* Fourth time EPA delays rule
* OMB reviewing rule, EPA says will be finalized "shortly"
* Dow Chemical, industry groups say rule too expensive
By Timothy Gardner
WASHINGTON, July 26 The U.S. Environmental
Protection Agency said on Tuesday it would again delay issuing
a final limit on smog pollution opposed by manufacturers and
many Republican lawmakers until the Obama administration has
finished reviewing it.
In December, the agency said it would issue the rule by the
end of July.
However, on Tuesday the EPA said the rule is going through
interagency review at the White House Office of Management and
Budget and that it will not issue the rule on Friday as it had
"Following completion of this final step, EPA will finalize
its reconsideration, but will not issue the final rule on July
29th, the date the agency had intended," the EPA said in a
It did not say when it expects the rule to be issued, but
added, "we look forward to finalizing this standard shortly."
It was the fourth time the agency delayed the smog
standards, originally slated to be finalized last August.
The initial standards, proposed near the start of last
year, would limit ground-level ozone, or smog, to between 60
and 70 parts per billion measured over eight hours.
The proposal was stronger than 2008 standards set by the
Bush administration. Environmentalists blasted those for being
less than what government scientists recommended.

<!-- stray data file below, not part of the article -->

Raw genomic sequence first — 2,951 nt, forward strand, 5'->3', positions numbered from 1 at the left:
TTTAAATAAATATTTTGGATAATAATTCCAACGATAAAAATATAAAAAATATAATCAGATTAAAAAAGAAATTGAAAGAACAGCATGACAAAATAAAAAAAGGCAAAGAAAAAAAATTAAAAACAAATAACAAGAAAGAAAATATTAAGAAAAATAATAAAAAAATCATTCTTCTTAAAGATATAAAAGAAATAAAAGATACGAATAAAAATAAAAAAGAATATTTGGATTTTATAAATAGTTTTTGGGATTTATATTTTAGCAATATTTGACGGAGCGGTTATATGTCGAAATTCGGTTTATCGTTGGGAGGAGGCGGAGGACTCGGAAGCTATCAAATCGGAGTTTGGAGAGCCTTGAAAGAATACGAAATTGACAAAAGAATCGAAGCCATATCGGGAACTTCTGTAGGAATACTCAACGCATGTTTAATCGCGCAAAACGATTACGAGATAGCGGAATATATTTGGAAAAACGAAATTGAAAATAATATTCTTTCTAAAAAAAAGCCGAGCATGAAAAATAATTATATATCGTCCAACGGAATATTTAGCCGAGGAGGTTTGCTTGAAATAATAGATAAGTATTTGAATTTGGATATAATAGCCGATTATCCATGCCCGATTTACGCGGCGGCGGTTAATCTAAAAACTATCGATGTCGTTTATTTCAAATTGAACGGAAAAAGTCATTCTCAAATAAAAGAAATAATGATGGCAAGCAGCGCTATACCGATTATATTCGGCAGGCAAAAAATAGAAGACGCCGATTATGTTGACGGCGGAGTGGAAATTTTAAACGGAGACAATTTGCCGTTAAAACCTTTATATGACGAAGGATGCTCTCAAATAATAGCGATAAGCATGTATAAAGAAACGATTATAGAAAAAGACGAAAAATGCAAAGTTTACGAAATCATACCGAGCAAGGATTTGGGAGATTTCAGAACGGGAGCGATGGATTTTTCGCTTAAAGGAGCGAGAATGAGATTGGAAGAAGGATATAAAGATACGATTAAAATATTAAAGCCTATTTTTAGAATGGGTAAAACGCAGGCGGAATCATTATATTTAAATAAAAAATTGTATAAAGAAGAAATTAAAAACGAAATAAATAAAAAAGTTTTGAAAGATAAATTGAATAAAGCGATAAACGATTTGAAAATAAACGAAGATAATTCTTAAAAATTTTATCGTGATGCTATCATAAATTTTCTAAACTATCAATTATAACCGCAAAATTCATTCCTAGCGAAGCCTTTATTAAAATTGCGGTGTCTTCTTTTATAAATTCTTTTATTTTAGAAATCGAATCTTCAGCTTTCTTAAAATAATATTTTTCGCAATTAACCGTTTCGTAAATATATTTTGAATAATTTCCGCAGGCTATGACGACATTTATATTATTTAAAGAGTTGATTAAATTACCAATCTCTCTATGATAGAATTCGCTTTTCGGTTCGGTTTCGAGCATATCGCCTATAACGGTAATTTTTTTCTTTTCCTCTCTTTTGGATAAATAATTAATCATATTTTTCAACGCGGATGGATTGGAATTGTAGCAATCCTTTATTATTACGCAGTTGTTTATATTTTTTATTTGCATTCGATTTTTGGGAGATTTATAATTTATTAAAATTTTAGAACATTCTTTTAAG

Under the rule, factories and oil, natural gas and power
generators would be forced to cut emissions of nitrogen oxides
and other chemicals called volatile organic compounds. Smog
forms when those chemicals react with sunlight.
The rule has been opposed by industry groups. The American
Petroleum Institute, the U.S. Chamber of Commerce and the
Business Roundtable complain that it would damage the economic
recovery and that many areas would not be able to meet the new
Dow Chemical Co (DOW.N) has said the rule could cost as
much as $90 billion. Several companies including Dow have urged
the administration to delay the rule until 2013.
EPA Administrator Lisa Jackson has said the ozone rules
would save as much as $100 billion in health costs, and help
prevent as much as 12,000 premature deaths from heart and lung
complications. She has toured the country touting the health
benefits of the agencies air pollution rules.
(Reporting by Timothy Gardner; Editing by Alden Bentley)((email@example.com; +1 202-898-8360;